Following the quick outreach by the US administration and an equally quick response from the new government, the two sides have become active to bring rigour to the ties before Prime Minister Narendra Modi travels to Washington in September.
The series of engagements will begin with the India-Japan-US trilateral talks on June 23-24, days after Chinese foreign minister Wang Yi’s trip to India. The just-concluded visit of US assistant secretary Nisha Biswal discussed the road map for the ties.
While the strategic dialogue at the foreign minister-level is set to take place in Washington in August, there is now a possibility of US secretary of state John Kerry visiting India for familiarising with the new government.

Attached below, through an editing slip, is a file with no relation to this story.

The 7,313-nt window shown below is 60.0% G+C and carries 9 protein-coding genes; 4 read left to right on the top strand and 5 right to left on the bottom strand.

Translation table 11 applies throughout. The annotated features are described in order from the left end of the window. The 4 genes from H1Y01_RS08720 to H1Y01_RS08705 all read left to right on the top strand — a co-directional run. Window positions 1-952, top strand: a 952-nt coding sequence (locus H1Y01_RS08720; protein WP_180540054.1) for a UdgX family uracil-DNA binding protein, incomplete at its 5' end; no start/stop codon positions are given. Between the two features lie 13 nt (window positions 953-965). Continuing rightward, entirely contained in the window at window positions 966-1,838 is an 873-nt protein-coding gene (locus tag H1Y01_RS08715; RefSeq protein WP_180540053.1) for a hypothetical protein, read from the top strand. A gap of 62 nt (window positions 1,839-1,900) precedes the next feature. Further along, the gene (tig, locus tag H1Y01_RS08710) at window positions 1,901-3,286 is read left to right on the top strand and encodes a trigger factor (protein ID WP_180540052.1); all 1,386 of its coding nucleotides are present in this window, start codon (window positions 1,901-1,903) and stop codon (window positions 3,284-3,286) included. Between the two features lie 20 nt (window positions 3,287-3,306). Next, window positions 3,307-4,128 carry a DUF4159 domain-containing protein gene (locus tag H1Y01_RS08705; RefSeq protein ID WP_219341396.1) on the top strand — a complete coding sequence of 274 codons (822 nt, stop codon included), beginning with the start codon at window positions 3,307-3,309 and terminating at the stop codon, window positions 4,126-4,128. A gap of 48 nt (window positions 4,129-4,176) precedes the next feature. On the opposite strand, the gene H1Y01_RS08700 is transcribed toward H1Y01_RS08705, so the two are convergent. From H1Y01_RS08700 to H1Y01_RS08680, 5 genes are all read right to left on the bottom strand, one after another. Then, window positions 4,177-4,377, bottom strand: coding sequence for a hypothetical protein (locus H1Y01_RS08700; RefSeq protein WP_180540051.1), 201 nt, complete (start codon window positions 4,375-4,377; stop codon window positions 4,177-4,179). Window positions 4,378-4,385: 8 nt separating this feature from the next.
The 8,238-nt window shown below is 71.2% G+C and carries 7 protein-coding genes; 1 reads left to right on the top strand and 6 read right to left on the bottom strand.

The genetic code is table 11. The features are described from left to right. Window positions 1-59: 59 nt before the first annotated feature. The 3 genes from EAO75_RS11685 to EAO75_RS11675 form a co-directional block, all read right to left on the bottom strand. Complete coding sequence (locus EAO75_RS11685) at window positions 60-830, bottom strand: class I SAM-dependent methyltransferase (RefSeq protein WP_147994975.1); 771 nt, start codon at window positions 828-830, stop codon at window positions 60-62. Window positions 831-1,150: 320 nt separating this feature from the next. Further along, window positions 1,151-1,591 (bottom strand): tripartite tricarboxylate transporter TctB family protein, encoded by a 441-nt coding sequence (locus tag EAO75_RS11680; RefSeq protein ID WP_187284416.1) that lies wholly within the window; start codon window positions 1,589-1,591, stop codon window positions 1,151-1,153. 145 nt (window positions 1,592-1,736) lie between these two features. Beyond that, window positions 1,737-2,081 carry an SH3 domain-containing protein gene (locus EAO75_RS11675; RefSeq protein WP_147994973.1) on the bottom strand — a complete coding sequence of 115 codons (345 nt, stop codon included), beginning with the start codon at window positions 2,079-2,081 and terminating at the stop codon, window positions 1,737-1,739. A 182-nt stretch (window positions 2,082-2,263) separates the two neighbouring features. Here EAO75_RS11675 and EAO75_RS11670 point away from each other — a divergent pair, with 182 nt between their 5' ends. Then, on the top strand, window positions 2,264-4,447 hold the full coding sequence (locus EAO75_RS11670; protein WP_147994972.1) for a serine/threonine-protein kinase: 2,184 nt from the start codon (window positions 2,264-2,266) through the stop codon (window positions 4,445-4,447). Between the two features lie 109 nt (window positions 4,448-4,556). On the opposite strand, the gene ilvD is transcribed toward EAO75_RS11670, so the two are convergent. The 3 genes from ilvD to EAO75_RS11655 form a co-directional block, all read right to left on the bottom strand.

Biswal held talks with her counterpart Vikram Doraiswamy, joint secretary (Americas) and joint secretary (Russia and Central Asia), Ajay Bisraia.
Dialogue on areas ranging from investment, trade and defence are being lined up. The US is also waiting for Modi’s first budget to get a sense of the new administration’s take on economic policies. The US has been arguing that the defence component in the ties between the two countries does not match up to the strategic relationship between the global partners.
A week before the BRICS summit on July 15 in Brazil, Modi is tentatively scheduled to travel for two days to Japan on July 3-4 and hold a summit-level meeting with Prime Minister Shinzo Abe.